ETFs offer many ways to benefit from the broad landscape of investment markets and can be used to create a diversified portfolio. Your approach depends on what you want to achieve: investing for growth or for income; diversifying an existing portfolio; or investing through different risk profiles. The simple and flexible nature of ETFs means they can play a central role in any investment portfolio. In consultation with your investment adviser you can adopt a number of strategies using ETFs to get market exposure very quickly and easily to express your views and meet your investing objectives.
Selecting A Profile To Express Your Objectives
In order to help investors determine the outcomes that might reflect their investing profile, many investors consult with financial advisors. They would typically be allocated a risk tolerance based upon many factors such as age, income, investable assets and knowledge of investments. The following risk spectrum is commonly utilised in this process.
ETFs provide simple, easy and cost-effective ways to invest the core of a portfolio. There are many ways to put a group of ETFs together for the purpose of constructing a diversified portfolio.
Core/Satellite Portfolio Construction
Core/satellite portfolio construction aims to combine the most effective characteristics of index and alpha-generating strategies offering flexibility and lower costs than more conventional approaches. The broad range of market exposures offered by Exchange Traded Funds (ETFs) allows for a significant role in the implementation of core/satellite strategies, used both as efficient core investments as well as satellites.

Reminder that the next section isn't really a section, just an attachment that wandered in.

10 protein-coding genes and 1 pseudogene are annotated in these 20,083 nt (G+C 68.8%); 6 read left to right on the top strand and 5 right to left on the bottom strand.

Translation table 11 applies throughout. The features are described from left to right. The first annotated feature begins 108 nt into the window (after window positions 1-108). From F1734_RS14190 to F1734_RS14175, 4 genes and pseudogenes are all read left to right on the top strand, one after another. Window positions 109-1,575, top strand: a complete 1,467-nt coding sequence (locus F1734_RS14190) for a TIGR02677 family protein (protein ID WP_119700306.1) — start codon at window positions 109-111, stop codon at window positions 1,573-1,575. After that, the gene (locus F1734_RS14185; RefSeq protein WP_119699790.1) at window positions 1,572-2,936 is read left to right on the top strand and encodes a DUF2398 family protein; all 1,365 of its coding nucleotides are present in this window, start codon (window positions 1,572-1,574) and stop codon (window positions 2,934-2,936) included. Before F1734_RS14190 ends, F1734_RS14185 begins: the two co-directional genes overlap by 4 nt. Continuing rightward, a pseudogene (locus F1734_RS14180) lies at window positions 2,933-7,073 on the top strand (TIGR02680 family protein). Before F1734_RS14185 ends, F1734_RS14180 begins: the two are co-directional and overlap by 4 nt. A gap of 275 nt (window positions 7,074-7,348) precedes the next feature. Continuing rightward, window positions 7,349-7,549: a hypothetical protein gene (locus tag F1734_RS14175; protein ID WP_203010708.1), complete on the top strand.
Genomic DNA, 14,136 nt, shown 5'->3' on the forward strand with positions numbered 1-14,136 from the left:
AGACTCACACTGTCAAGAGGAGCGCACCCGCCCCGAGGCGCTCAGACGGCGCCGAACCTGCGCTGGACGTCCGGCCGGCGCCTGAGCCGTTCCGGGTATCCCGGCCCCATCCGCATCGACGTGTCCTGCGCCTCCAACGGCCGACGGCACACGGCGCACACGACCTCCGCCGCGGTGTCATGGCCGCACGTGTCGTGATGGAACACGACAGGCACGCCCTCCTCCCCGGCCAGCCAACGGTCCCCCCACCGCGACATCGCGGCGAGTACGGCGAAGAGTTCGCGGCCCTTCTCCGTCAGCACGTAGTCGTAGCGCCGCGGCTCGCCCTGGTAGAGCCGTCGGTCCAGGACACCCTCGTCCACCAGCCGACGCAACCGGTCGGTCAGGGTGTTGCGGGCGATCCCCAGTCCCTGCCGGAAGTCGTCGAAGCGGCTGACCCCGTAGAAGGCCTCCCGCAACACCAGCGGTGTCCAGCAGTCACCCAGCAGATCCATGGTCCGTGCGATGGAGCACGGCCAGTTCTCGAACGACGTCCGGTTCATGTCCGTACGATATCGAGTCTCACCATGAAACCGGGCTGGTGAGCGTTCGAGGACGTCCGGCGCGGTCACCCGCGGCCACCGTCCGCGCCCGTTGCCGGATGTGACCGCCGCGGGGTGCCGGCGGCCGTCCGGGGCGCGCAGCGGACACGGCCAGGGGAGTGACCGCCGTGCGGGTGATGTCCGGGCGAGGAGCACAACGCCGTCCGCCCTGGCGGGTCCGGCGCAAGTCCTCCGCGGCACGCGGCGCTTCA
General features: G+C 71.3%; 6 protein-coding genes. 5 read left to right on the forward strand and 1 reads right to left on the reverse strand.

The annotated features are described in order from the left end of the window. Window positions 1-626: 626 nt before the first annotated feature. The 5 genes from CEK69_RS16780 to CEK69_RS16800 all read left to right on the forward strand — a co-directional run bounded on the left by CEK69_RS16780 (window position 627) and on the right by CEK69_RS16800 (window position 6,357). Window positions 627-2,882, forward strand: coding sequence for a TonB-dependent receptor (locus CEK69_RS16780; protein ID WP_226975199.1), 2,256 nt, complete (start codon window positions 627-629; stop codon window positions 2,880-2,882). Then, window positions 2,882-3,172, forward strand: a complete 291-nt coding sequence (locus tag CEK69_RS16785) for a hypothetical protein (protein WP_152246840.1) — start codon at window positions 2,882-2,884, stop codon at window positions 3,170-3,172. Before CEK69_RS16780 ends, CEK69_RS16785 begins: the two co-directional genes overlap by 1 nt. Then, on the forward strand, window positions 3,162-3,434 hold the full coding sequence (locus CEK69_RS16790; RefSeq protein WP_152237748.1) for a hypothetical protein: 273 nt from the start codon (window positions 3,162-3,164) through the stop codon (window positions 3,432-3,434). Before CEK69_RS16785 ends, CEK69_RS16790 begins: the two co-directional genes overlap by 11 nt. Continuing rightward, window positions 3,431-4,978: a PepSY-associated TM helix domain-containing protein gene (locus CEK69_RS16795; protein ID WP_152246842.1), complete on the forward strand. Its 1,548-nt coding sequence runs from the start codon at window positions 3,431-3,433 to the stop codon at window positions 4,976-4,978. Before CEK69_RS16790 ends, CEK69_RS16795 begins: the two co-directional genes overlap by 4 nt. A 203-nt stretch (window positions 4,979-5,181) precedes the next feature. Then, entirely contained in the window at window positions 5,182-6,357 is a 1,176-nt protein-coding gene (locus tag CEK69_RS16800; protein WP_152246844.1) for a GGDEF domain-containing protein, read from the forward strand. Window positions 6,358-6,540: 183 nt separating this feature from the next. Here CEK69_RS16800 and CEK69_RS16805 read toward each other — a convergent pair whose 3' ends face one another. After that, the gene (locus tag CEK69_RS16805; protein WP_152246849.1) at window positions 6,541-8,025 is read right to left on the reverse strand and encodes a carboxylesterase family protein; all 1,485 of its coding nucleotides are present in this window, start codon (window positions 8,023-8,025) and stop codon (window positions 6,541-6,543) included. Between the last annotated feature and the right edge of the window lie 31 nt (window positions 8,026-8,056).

Core/satellite investing is based on the simple concept of splitting a portfolio into two segments.
The first is the core (see Figure below). This forms the foundation of the strategy around which the more specialised satellite investments can be added. The core investments account for the main part of the overall portfolio, a typical allocation to the core investments would be 70%.
The core usually takes the form of a low risk, pooled investment vehicle. This is typically an index tracking fund, such as an ETF, that offers low cost, broadly diversified exposure to a market or index. The aim is to deliver a return in line with the market’s performance – this is often referred to as the beta return.
The second segment of the portfolio is made up of the satellites. These are typically more specialised investments which the portfolio manager believes will deliver additional returns (alpha). This can be achieved through exposure to specific markets, actively managed funds, investment themes, individual securities and ETFs. Satellite investments typically carry higher risk and fees than core investments.
The rise of exchange traded funds (ETFs) has made it easy to gain market exposure. Meanwhile, actively managed strategies are evolving to deliver higher value outcomes for investors. Blending these approaches can improve your portfolio and help solve real-life investment challenges.